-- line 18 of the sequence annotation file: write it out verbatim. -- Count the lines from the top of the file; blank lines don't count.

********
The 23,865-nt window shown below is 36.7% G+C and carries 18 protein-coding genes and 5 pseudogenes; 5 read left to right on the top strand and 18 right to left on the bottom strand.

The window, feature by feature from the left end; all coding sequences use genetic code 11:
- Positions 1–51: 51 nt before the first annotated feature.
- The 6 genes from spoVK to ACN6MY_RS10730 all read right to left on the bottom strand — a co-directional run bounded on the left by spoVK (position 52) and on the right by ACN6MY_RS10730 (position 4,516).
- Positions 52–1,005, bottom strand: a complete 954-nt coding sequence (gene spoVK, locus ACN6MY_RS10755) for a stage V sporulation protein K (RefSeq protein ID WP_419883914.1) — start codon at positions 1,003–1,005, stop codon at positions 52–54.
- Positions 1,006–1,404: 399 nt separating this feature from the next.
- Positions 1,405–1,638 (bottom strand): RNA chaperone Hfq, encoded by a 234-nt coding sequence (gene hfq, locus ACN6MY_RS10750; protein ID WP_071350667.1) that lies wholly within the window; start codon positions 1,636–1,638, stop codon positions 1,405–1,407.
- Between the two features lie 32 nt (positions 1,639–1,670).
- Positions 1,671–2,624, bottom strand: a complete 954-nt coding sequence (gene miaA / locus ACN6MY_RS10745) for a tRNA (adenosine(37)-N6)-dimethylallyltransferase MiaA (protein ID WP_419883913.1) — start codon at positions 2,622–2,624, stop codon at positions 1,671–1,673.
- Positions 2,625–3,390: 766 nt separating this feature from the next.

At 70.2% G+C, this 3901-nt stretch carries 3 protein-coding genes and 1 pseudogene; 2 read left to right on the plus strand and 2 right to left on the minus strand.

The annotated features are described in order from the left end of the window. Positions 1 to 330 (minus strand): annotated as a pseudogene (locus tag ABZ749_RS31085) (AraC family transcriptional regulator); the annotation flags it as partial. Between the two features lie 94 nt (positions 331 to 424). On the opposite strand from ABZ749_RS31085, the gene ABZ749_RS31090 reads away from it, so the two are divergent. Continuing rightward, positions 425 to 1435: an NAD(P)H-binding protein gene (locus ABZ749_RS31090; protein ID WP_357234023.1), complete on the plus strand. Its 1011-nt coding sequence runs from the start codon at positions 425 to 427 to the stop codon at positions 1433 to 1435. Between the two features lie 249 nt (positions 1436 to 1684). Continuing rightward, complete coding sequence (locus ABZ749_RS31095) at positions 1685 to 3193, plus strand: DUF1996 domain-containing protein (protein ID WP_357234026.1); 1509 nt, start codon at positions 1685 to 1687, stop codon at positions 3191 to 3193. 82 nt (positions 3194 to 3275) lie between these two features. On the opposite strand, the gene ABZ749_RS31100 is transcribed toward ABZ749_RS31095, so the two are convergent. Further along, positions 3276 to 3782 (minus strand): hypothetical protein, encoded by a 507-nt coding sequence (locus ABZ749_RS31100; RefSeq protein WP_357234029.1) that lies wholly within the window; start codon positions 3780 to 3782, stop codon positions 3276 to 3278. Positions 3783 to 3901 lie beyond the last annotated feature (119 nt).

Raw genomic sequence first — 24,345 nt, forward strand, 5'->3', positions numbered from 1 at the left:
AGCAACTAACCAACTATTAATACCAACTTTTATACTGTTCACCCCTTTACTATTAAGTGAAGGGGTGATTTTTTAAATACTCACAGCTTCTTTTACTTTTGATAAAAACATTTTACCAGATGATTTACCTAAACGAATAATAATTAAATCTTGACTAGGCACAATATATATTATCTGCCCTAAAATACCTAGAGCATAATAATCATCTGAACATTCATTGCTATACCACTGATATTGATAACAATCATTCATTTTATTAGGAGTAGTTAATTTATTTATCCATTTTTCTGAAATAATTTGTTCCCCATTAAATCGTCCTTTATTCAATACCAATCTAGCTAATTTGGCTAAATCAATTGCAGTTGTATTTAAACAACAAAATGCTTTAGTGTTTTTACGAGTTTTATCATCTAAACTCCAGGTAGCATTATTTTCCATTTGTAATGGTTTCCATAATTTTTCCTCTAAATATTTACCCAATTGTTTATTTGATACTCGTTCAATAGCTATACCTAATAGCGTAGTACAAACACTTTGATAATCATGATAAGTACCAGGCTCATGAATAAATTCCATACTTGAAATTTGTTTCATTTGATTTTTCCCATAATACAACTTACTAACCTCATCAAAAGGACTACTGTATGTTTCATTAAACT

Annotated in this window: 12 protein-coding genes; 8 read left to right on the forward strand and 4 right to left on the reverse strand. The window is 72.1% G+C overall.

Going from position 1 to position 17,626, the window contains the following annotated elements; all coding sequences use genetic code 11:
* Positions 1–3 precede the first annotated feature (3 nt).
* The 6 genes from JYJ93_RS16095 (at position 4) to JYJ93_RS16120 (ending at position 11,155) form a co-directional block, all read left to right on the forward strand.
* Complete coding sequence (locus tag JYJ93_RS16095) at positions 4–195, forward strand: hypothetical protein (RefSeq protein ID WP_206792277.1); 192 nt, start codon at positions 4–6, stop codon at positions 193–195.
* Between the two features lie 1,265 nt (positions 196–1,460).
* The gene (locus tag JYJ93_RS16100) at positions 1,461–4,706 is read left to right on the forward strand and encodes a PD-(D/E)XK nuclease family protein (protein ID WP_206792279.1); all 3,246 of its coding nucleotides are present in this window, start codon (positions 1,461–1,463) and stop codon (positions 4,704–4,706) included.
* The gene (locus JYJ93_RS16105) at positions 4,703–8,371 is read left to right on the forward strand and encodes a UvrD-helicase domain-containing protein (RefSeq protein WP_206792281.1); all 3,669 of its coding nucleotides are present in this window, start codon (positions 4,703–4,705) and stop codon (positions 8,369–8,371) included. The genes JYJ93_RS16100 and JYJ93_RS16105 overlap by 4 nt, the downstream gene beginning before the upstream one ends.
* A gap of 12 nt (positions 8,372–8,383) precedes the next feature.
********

* The 6 genes from JYJ93_RS16095 (at position 4) to JYJ93_RS16120 (ending at position 11,155) form a co-directional block, all read left to right on the forward strand.